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Filmsweep by Persona. 2013 Film Journal. IlPersona.

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It's convenient to think of those three films as a trilogy, but the movie Costa made before Ossos, Casa de Lava, is set in Cape Verde and introduces the kinds of characters we'll later meet in Fontainhas. He's also made several short films set in Fontainhas that feature many of the same people. I've watched bad copies on YouTube but am really excited to see them on the new Criterion DVDs. I wrote a bit about Casa de Lave on Long Pauses. I don't think it's been released in America, but there's a great region-free DVD.

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Dave Kehr had a great piece about this DVD release in the New York Times.

. . . Fontainhas changes over the course of the three films, as does Mr. Costa’s way of looking at it. In the first film, shot in 35 millimeter by Emmanuel Machuel (who photographed Robert Bresson’s 1983 film “L’Argent”), the neighborhood seems largely intact and is woven into the larger fabric of the city; the visual emphasis is on bright, vivid colors and harmonious widescreen compositions.

By the time of “Vanda’s Room,” three years later, the jackhammers and backhoes of urban renewal can be heard gnawing away off screen, and the visual design turns to dark interiors illuminated by dramatic shafts of light, shot by Mr. Costa himself, operating a digital video camera. “Colossal Youth” finds the area almost depopulated, most of its residents having moved to antiseptic housing developments, the few remaining holdouts living as squatters. The images now are almost drained of color, and Mr. Costa frames his protagonist (both the actor and the character are simply called “Ventura”) against harshly geometrical backgrounds that might have come out of Fritz Lang’s “Metropolis.” . . .

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The DVDs were released this week, and it really is an amazing package. One word of advice: If you're new to Costa and want to give these films a shot, I'd recommend watching the behind-the-scenes documentary first. It comes on a 4th disc (supplements), so I'm not sure how readily available it will be from Netflix, but it really is a useful introduction to his working methods. He literally road a bus to Fountainhas every day for years. Making these films was his life. I loved his comment about commercial filmmaking: "I'm not looking down on them [other filmmakers], but what they do is a different job, a different occupation. I work every day. That's not true of other filmmakers."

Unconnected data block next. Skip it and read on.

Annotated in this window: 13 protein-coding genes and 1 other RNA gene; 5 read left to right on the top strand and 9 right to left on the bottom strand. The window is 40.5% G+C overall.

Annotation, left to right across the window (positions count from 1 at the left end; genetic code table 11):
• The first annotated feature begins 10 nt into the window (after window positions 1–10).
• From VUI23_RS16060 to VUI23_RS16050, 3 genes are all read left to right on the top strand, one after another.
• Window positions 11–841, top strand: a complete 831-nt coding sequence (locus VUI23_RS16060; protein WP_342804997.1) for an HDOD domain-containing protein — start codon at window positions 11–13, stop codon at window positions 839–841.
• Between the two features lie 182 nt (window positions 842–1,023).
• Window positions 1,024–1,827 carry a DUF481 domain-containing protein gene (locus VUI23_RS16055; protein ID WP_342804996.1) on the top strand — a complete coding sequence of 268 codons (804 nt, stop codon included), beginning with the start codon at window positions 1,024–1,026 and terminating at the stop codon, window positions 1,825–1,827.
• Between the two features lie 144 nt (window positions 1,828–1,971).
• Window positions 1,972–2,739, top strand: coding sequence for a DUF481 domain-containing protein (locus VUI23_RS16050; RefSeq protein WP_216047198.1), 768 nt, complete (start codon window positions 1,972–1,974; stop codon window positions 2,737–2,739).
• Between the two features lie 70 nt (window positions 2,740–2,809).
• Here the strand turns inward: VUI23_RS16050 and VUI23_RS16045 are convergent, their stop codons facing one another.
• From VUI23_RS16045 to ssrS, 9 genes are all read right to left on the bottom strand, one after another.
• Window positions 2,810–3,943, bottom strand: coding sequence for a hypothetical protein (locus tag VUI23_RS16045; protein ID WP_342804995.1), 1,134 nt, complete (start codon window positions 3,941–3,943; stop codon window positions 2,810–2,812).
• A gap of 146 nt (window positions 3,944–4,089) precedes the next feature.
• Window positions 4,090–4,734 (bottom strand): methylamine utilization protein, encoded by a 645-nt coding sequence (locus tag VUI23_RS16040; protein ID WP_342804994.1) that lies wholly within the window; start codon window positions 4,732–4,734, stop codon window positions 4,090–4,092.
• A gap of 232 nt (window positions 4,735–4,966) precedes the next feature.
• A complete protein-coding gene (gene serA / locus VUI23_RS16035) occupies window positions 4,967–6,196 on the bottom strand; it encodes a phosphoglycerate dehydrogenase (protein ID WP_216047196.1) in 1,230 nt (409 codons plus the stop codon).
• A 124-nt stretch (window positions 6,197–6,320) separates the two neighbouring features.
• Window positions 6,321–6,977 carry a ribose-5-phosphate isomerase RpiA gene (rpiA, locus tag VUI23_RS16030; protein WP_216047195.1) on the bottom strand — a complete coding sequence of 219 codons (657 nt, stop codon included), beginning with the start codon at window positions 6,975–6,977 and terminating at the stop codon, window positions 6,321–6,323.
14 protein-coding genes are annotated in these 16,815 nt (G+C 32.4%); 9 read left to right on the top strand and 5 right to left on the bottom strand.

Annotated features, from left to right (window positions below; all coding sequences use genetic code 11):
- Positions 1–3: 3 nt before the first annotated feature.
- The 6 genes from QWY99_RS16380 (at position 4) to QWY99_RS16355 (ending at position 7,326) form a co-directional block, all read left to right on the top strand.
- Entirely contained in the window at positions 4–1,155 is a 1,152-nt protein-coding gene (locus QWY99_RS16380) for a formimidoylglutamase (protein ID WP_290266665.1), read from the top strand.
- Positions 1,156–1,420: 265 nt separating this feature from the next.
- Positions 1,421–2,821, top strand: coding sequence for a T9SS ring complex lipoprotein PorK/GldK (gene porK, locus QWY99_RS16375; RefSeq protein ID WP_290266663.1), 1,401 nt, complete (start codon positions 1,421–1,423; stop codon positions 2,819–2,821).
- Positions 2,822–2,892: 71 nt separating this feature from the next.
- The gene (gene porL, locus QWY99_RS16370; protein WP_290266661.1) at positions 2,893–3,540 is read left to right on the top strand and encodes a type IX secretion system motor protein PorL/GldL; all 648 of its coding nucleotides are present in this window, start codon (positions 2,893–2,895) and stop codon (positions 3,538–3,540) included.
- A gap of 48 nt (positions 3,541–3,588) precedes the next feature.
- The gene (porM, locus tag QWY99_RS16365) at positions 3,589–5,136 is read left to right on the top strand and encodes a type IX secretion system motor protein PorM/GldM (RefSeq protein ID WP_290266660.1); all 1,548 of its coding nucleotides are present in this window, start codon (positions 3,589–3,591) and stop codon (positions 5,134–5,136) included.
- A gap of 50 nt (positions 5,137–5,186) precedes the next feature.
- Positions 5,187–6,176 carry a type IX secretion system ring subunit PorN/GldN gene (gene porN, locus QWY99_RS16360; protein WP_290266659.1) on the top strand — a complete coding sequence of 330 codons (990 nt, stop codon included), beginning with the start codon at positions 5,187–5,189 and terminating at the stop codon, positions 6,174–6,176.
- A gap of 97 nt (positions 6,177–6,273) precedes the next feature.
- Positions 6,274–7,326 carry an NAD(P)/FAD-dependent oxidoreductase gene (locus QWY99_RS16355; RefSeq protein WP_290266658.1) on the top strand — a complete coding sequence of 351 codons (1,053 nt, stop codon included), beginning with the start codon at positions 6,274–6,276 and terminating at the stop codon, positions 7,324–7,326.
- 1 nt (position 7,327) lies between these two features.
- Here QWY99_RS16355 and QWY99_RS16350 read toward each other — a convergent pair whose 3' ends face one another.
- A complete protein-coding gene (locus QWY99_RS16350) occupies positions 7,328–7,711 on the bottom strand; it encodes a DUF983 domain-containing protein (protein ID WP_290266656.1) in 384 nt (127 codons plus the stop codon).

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All this has been great news. Looking forward to having Costa so readily available.

"...the vivid crossing of borders between film and theology may save the film from the banality of cinema and festival business, and it may also save the church from the deep sleep of the habitual and the always known."

(Hans Werner Dannowski)

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I don't think the documentary is available. Currently Ossos ("short wait", we'll see what that means) is listed right behind Beau Travail ("very long wait," and indeed, it's been months) in my queue.

In an interstellar burst, I am back to save the Universe.

Filmsweep by Persona. 2013 Film Journal. IlPersona.

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  • 1 month later...

I am not gellin' with these. They gotta go back, I've held on to them too long. There are other films that are being held up while I hem and haw over Costa.

It's kind of like Ozu with me and these Costa films -- I can kind of see why it's a great concept, but it ain't reaching me. And this is more glacial than I can currently handle.

I'll give it a try again some day, promise. And I am glad I took a look. He's considered by many one of the six greatest living filmmakers. It's just the wrong time in life for me to attempt these films.

Although, I did think for a moment that I loved Ossos. I really did, but then I fell asleep. More than once.

In an interstellar burst, I am back to save the Universe.

Filmsweep by Persona. 2013 Film Journal. IlPersona.

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  • 2 weeks later...

I just noticed your post, Stef. Good for you for trying. I suspect that if I hadn't first experienced Costa via a film festival screening of Colossal Youth, where it was projected beautifully and big, I might have been less enthusiastic about him. There's something cinematic about these films, which is odd considering that two of them were shot on low-grade DV. For the record, I still don't love Ozu the way I feel I should love Ozu.